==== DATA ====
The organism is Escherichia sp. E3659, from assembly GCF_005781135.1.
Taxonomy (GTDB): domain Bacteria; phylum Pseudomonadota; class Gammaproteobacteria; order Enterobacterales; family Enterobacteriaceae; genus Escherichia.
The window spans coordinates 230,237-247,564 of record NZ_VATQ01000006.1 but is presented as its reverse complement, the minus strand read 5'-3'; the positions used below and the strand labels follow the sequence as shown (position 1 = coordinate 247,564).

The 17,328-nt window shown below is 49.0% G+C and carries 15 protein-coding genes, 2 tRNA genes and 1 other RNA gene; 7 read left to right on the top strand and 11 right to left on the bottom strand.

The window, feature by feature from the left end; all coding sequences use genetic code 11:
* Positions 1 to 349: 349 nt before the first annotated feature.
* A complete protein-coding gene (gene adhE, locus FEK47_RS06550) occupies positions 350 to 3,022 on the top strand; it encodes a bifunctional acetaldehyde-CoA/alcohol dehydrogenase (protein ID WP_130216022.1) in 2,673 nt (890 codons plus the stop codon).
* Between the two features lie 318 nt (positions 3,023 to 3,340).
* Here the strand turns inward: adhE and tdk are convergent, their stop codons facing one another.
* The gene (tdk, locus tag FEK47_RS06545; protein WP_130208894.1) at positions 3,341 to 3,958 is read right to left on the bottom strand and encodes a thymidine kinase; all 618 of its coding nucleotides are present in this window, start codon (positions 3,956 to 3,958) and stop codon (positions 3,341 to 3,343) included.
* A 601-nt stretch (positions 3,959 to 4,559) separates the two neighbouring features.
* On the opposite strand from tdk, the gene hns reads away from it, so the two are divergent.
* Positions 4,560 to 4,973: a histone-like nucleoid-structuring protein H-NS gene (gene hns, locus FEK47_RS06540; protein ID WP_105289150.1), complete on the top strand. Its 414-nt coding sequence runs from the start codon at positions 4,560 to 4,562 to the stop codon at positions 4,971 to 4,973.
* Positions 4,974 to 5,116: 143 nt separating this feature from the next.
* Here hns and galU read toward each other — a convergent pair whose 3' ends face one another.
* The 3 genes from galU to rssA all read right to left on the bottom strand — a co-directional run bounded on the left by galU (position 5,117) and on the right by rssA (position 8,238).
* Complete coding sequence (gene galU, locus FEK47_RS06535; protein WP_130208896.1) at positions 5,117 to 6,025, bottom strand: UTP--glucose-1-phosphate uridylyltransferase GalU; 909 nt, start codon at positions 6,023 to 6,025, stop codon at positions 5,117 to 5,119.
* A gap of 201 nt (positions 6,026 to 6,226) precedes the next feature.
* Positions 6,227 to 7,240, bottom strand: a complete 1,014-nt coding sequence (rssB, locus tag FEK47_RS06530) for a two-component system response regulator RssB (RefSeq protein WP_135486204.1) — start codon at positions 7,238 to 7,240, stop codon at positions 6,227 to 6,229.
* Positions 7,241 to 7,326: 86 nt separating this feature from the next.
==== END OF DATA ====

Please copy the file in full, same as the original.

The organism is Escherichia sp. E3659, from assembly GCF_005781135.1.
Taxonomy (GTDB): domain Bacteria; phylum Pseudomonadota; class Gammaproteobacteria; order Enterobacterales; family Enterobacteriaceae; genus Escherichia.
The window spans coordinates 230,237-247,564 of record NZ_VATQ01000006.1 but is presented as its reverse complement, the minus strand read 5'-3'; the positions used below and the strand labels follow the sequence as shown (position 1 = coordinate 247,564).

The 17,328-nt window shown below is 49.0% G+C and carries 15 protein-coding genes, 2 tRNA genes and 1 other RNA gene; 7 read left to right on the top strand and 11 right to left on the bottom strand.

The window, feature by feature from the left end; all coding sequences use genetic code 11:
* Positions 1 to 349: 349 nt before the first annotated feature.
* A complete protein-coding gene (gene adhE, locus FEK47_RS06550) occupies positions 350 to 3,022 on the top strand; it encodes a bifunctional acetaldehyde-CoA/alcohol dehydrogenase (protein ID WP_130216022.1) in 2,673 nt (890 codons plus the stop codon).
* Between the two features lie 318 nt (positions 3,023 to 3,340).
* Here the strand turns inward: adhE and tdk are convergent, their stop codons facing one another.
* The gene (tdk, locus tag FEK47_RS06545; protein WP_130208894.1) at positions 3,341 to 3,958 is read right to left on the bottom strand and encodes a thymidine kinase; all 618 of its coding nucleotides are present in this window, start codon (positions 3,956 to 3,958) and stop codon (positions 3,341 to 3,343) included.
* A 601-nt stretch (positions 3,959 to 4,559) separates the two neighbouring features.
* On the opposite strand from tdk, the gene hns reads away from it, so the two are divergent.
* Positions 4,560 to 4,973: a histone-like nucleoid-structuring protein H-NS gene (gene hns, locus FEK47_RS06540; protein ID WP_105289150.1), complete on the top strand. Its 414-nt coding sequence runs from the start codon at positions 4,560 to 4,562 to the stop codon at positions 4,971 to 4,973.
* Positions 4,974 to 5,116: 143 nt separating this feature from the next.
* Here hns and galU read toward each other — a convergent pair whose 3' ends face one another.
* The 3 genes from galU to rssA all read right to left on the bottom strand — a co-directional run bounded on the left by galU (position 5,117) and on the right by rssA (position 8,238).
* Complete coding sequence (gene galU, locus FEK47_RS06535; protein WP_130208896.1) at positions 5,117 to 6,025, bottom strand: UTP--glucose-1-phosphate uridylyltransferase GalU; 909 nt, start codon at positions 6,023 to 6,025, stop codon at positions 5,117 to 5,119.
* A gap of 201 nt (positions 6,026 to 6,226) precedes the next feature.
* Positions 6,227 to 7,240, bottom strand: a complete 1,014-nt coding sequence (rssB, locus tag FEK47_RS06530) for a two-component system response regulator RssB (RefSeq protein WP_135486204.1) — start codon at positions 7,238 to 7,240, stop codon at positions 6,227 to 6,229.
* Positions 7,241 to 7,326: 86 nt separating this feature from the next.